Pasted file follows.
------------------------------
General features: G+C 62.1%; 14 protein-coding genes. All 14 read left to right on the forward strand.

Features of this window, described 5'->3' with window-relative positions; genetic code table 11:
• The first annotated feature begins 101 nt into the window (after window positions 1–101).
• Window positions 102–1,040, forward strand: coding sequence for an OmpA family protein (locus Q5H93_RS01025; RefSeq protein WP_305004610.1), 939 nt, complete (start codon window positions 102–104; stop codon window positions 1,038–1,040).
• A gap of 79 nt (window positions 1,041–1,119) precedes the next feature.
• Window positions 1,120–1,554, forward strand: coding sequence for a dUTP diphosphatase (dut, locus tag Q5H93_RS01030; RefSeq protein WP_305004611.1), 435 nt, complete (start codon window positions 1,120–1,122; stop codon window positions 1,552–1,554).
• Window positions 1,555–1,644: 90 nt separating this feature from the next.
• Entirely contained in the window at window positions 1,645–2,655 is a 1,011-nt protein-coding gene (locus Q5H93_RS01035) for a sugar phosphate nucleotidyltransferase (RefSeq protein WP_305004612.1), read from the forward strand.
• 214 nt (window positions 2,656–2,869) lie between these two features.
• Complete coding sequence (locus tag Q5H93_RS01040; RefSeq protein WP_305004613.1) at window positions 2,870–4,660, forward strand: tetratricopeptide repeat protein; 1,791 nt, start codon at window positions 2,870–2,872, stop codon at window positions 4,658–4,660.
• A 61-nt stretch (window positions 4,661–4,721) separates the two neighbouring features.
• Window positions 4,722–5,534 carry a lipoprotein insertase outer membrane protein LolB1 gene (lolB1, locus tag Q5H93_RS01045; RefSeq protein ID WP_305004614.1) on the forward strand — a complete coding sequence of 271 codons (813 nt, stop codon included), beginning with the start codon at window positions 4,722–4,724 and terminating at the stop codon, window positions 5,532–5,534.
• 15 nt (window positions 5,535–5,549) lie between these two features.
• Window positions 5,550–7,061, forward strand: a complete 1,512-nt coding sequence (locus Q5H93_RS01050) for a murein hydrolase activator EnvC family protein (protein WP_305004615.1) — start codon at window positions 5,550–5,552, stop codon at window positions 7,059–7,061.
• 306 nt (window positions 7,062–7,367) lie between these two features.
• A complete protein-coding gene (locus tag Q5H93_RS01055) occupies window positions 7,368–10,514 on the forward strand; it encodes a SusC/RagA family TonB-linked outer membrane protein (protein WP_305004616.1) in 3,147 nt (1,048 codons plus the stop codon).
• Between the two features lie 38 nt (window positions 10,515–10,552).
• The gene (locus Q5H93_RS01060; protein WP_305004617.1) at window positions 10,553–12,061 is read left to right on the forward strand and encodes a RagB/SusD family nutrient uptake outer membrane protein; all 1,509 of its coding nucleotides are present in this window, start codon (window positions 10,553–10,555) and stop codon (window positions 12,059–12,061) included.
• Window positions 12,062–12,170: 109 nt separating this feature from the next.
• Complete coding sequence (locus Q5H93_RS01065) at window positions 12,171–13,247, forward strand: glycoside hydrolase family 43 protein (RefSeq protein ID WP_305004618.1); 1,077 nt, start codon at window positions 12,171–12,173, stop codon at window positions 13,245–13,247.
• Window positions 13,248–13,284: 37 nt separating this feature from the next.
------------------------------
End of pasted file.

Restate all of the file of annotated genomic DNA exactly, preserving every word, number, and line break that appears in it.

General features: G+C 62.1%; 14 protein-coding genes. All 14 read left to right on the forward strand.

Features of this window, described 5'->3' with window-relative positions; genetic code table 11:
• The first annotated feature begins 101 nt into the window (after window positions 1–101).
• Window positions 102–1,040, forward strand: coding sequence for an OmpA family protein (locus Q5H93_RS01025; RefSeq protein WP_305004610.1), 939 nt, complete (start codon window positions 102–104; stop codon window positions 1,038–1,040).
• A gap of 79 nt (window positions 1,041–1,119) precedes the next feature.
• Window positions 1,120–1,554, forward strand: coding sequence for a dUTP diphosphatase (dut, locus tag Q5H93_RS01030; RefSeq protein WP_305004611.1), 435 nt, complete (start codon window positions 1,120–1,122; stop codon window positions 1,552–1,554).
• Window positions 1,555–1,644: 90 nt separating this feature from the next.
• Entirely contained in the window at window positions 1,645–2,655 is a 1,011-nt protein-coding gene (locus Q5H93_RS01035) for a sugar phosphate nucleotidyltransferase (RefSeq protein WP_305004612.1), read from the forward strand.
• 214 nt (window positions 2,656–2,869) lie between these two features.
• Complete coding sequence (locus tag Q5H93_RS01040; RefSeq protein WP_305004613.1) at window positions 2,870–4,660, forward strand: tetratricopeptide repeat protein; 1,791 nt, start codon at window positions 2,870–2,872, stop codon at window positions 4,658–4,660.
• A 61-nt stretch (window positions 4,661–4,721) separates the two neighbouring features.
• Window positions 4,722–5,534 carry a lipoprotein insertase outer membrane protein LolB1 gene (lolB1, locus tag Q5H93_RS01045; RefSeq protein ID WP_305004614.1) on the forward strand — a complete coding sequence of 271 codons (813 nt, stop codon included), beginning with the start codon at window positions 4,722–4,724 and terminating at the stop codon, window positions 5,532–5,534.
• 15 nt (window positions 5,535–5,549) lie between these two features.
• Window positions 5,550–7,061, forward strand: a complete 1,512-nt coding sequence (locus Q5H93_RS01050) for a murein hydrolase activator EnvC family protein (protein WP_305004615.1) — start codon at window positions 5,550–5,552, stop codon at window positions 7,059–7,061.
• 306 nt (window positions 7,062–7,367) lie between these two features.
• A complete protein-coding gene (locus tag Q5H93_RS01055) occupies window positions 7,368–10,514 on the forward strand; it encodes a SusC/RagA family TonB-linked outer membrane protein (protein WP_305004616.1) in 3,147 nt (1,048 codons plus the stop codon).
• Between the two features lie 38 nt (window positions 10,515–10,552).
• The gene (locus Q5H93_RS01060; protein WP_305004617.1) at window positions 10,553–12,061 is read left to right on the forward strand and encodes a RagB/SusD family nutrient uptake outer membrane protein; all 1,509 of its coding nucleotides are present in this window, start codon (window positions 10,553–10,555) and stop codon (window positions 12,059–12,061) included.
• Window positions 12,062–12,170: 109 nt separating this feature from the next.
• Complete coding sequence (locus Q5H93_RS01065) at window positions 12,171–13,247, forward strand: glycoside hydrolase family 43 protein (RefSeq protein ID WP_305004618.1); 1,077 nt, start codon at window positions 12,171–12,173, stop codon at window positions 13,245–13,247.
• Window positions 13,248–13,284: 37 nt separating this feature from the next.